The Lyndon Johnson library website hosts numerous fully transcribed and searchable oral history interviews. Topics span Johnson’s full political career, including his time in the House and Senate, as vice president to John Kennedy and as president. Some interviewees themselves had long political careers as civil servants and elected officials. Therefore, researchers interested in regulatory politics of the entire post-war period should search the LBJ library for relevant content.
Unlike some other presidential library oral history projects (see for example the summary of the Carter library), regulation is not a focal point of the LBJ library interviews. Consequently, relevant discussions are scattered throughout the interviews and are often only incidental to any given interview’s general themes.
Nevertheless, some themes of interest do emerge. Interviews that focus on LBJ’s Congressional career include topics pertaining to energy policy and the challenges and opportunities these posed for Johnson as a delegate from Texas. Oil and gas regulation, particularly pertaining to the 1956 “Bill to Amend the Natural Gas Act,” receive attention for its importance of LBJ’s career trajectory and establishment of his position as a national figure. Great Society and Civil Rights legislation, hallmarks of the LBJ administration, also contained regulatory provisions. The follow is a partial list, roughly in descending order of prevalence, of regulatory topics addressed in the transcribed and searchable LBJ library interviews.
Oil and Natural Gas (Texas Railroad Commission (in the context of energy policy))
Antitrust enforcement though the Justice Department (especially during the Kennedy administration)
Regulation of the outdoor advertising industry
Lobbying by interest groups and influence on regulatory policy making
Kennedy-era attempts to reorganize regulatory agencies
Route assignments by the Civil Aeronautics Board
Regulatory commission appointments
FDA response to the thalidomide tragedy
Interviews pertaining to the institution of Medicare and Medicaid and certain provisions of the Civil Rights Act may also have content pertaining to regulation
This list is not exhaustive. It only reflects topics that emerged in an initial survey. See suggested search strategies for ideas on how to more thoroughly explore this archive’s offerings.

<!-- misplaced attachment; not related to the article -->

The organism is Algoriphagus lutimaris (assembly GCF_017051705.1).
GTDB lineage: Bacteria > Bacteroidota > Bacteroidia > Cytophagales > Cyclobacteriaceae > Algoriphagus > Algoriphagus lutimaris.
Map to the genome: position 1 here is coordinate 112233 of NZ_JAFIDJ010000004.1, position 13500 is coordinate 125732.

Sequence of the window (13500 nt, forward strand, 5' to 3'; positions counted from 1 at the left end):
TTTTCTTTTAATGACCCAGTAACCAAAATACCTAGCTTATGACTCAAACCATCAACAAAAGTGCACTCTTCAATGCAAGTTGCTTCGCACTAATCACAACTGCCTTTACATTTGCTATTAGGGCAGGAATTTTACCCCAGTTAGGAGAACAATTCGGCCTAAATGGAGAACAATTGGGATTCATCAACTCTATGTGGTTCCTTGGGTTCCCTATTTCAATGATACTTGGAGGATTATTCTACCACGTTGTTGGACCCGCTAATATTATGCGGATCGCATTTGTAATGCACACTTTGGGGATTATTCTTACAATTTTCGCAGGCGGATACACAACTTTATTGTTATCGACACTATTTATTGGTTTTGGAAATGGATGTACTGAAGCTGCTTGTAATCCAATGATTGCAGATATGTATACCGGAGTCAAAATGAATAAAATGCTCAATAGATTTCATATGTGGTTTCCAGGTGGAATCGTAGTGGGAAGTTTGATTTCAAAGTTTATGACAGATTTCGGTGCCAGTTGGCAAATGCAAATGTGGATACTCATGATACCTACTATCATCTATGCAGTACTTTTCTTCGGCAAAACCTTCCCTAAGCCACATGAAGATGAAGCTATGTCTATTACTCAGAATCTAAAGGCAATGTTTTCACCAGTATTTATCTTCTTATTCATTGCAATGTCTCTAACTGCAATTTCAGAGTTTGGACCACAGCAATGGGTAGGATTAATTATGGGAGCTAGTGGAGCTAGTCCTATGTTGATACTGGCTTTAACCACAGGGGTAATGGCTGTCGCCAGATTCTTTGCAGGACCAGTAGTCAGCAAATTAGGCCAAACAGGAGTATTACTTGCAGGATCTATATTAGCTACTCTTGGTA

Project description: The FTC catalogues oral histories with eight former commissioners. Only one of these interviews was conducted by the FTC; the rest were conducted for presidential libraries and universities.
Regulatory significance: Some of these interviews deal at length with regulatory issues at the FTC during the commissioners era and beyond—see especially the interview with Mary Gardiner Jones, and to a lesser extent, those with Stephen Spingarn and Lowell B. Mason. Others, such as the interview with Leon Higginbotham, deal mostly with Washington personalities and the longer political biography of the interviewee (particularly in connection with the presidents they served under).
Interview dates: Widely varied
Digital access: Transcripts are available online for interviews with Mary Gardiner Jones (1964-1973); Leon Higginbotham (1962-1964); Stephen Spingarn (1950-1953); Lowell B. Mason (1945-56).
Physical access: Interviews in various repositories, including presidential libraries and Columbia University.
Project description: This collection contains dozens of interviews regarding Marlboro cigarettes, with a heavy focus on how cigarette advertising changed over time both in the U.S. and in other countries. The broad range of interviewees included executives of Philip Morris, advertising agency personnel from Leo Burnett, photographers, production staff, sales and marketing personnel, and Marlboro cowboys.
Regulatory significance: Uncertain, as the interviews are not available online, but this collection likely speaks to health and safety regulation of cigarettes, and particularly cigarette advertising.